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Person-centered analyses

Latent Class Analysis (LCA)

As noted by Fryer and Shum (this volume), LCA ‘classes’ can be tested for differences in antecedents or outcomes of strategy use. For example, in unpublished analyses of data reported in Cromley, Snyder-Hogan, and Luciw-Dubas (2010), think-aloud participants were clustered on percentage of inferences, of high-level strategies, and of low-level strategies. The three-cluster solution suggested (1) a low-level strategies cluster who mostly used highlighting and copying definitions, with almost two-thirds of verbalizations being low-level strategies, (2) a high-level strategies cluster, with more than half of verbalizations being high-level strategies such as summarizing and self-questioning and less than one-third of verbalizations being low-level strategies, and (3) a balanced strategies, high inference cluster with one-tenth of verbalizations being inferences, and about one-third each of high- and low-level strategies. Females were significantly over-represented in the high-level strategies cluster, and the high-inference cluster scored significantly higher on free recall than the low-level strategies cluster.

LCA/cluster analysis has the advantage that it is the only approach to analyzing data where subgroups are evident (e.g., when subgroups are evident in scatterplots). An additional advantage is that a class (subgroup) might have a majority from a particular demographic group (e.g., under-represented minority students), but LCA does not force all people from that demographic to be in a particular class; thus, LCA might be a way to lessen effects of stereotyping in research.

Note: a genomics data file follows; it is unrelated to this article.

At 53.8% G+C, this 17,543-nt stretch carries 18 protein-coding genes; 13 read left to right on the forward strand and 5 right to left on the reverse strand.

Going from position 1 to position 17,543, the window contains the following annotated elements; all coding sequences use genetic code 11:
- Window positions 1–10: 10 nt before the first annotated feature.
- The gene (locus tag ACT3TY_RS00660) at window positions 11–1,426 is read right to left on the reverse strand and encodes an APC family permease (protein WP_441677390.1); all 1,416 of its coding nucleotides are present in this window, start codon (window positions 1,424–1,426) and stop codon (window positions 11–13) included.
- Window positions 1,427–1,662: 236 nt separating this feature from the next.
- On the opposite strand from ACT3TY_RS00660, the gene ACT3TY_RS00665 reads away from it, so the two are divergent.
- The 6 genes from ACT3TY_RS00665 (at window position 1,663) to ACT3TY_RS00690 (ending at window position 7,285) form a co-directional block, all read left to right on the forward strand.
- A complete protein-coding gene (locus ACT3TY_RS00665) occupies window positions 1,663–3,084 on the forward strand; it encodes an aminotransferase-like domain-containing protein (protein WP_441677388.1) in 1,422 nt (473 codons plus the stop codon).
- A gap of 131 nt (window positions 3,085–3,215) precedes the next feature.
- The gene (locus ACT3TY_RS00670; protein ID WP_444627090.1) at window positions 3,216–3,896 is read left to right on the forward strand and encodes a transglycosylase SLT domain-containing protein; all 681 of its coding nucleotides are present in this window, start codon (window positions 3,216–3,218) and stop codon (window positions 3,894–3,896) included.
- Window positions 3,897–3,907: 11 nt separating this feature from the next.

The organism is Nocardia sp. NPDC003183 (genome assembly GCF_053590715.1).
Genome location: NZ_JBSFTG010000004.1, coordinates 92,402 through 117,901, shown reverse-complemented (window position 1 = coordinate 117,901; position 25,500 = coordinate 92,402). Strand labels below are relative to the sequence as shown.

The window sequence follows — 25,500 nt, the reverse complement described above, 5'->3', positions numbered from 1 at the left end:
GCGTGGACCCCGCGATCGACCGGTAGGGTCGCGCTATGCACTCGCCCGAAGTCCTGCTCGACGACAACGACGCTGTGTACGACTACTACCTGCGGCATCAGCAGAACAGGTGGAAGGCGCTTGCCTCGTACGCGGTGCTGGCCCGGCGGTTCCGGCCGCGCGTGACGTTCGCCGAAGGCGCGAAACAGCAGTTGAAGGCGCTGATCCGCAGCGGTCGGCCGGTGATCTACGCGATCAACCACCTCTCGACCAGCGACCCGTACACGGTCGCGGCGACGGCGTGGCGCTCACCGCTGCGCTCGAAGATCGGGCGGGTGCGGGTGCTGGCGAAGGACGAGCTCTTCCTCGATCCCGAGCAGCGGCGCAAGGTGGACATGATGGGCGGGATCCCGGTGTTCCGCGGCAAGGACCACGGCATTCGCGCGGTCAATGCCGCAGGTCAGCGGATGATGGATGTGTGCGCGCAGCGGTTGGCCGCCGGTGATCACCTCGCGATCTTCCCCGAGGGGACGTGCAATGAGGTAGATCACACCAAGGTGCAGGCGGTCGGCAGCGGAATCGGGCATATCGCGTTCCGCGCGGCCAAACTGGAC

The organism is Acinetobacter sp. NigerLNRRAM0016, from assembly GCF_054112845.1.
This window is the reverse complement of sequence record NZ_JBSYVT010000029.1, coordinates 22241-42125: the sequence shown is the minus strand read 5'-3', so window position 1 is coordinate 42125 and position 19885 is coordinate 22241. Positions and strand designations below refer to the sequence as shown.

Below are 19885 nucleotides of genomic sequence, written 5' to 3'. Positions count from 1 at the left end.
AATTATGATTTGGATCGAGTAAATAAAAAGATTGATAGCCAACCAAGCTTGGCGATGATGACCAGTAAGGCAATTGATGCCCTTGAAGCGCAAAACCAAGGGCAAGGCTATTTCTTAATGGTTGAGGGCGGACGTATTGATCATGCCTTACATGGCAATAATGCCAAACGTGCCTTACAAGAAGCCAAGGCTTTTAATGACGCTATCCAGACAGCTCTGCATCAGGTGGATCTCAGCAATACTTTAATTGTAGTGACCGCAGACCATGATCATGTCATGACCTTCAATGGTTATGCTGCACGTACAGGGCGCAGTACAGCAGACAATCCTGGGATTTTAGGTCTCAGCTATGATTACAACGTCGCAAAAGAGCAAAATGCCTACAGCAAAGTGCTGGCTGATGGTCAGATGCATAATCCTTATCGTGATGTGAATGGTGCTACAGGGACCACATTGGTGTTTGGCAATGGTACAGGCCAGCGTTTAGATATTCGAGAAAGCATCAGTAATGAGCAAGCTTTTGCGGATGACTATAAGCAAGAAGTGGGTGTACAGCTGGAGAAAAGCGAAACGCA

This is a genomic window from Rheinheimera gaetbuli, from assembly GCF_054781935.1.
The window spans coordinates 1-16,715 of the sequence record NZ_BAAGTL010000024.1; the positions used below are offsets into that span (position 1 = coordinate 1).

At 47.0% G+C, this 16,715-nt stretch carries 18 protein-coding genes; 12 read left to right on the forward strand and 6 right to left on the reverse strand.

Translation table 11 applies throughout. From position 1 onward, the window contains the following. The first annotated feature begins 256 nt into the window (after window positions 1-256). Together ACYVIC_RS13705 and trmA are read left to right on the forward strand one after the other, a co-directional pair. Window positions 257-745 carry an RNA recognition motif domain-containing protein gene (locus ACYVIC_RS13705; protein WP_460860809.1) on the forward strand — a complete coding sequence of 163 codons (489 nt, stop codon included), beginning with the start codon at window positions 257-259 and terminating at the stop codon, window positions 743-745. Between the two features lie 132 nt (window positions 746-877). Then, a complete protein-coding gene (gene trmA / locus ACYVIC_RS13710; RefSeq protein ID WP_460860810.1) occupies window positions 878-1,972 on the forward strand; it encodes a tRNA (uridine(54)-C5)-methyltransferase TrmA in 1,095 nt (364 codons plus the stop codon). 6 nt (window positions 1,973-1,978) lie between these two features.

As noted by Fryer and Shum, decisions about the number of latent classes require a mix of theory, statistical expertise, and practical knowledge. A statistically preferable solution that results in an uninterpretable class is not the best solution. In addition, LCA sometimes produces classes such as ‘low cognitive strategy-low metacognitive strategy,’ ‘medium-medium,’ and ‘high-high’ which do not add to our understanding (any more than a simple regression would). LCA is not an exploratory technique; as emphasized by Fryer and Shum; a strong theory needs to guide the choice of variables to cluster on. As with exploratory factor analysis, the researcher needs to carefully document and explain the reasons for each choice made at the various decision points in LCA (How many classes? What findings were taken into consideration?). As with SEM, there is a steep learning curve for researchers in learning the nuances of choosing clustering variables, the order of clustering and entering antecedent or outcome variables, fit indices, interpretability, and so on. In addition, each of these analytic choices needs to be carefully described and well justified for the researcher’s audience. A stronger case can be made for LCA if the sample is first split in two, and the analyses are run on both sub-samples to see if they replicate. Thus, by definition, LCA is a large-sample technique.

Growth Mixture Modeling (GMM)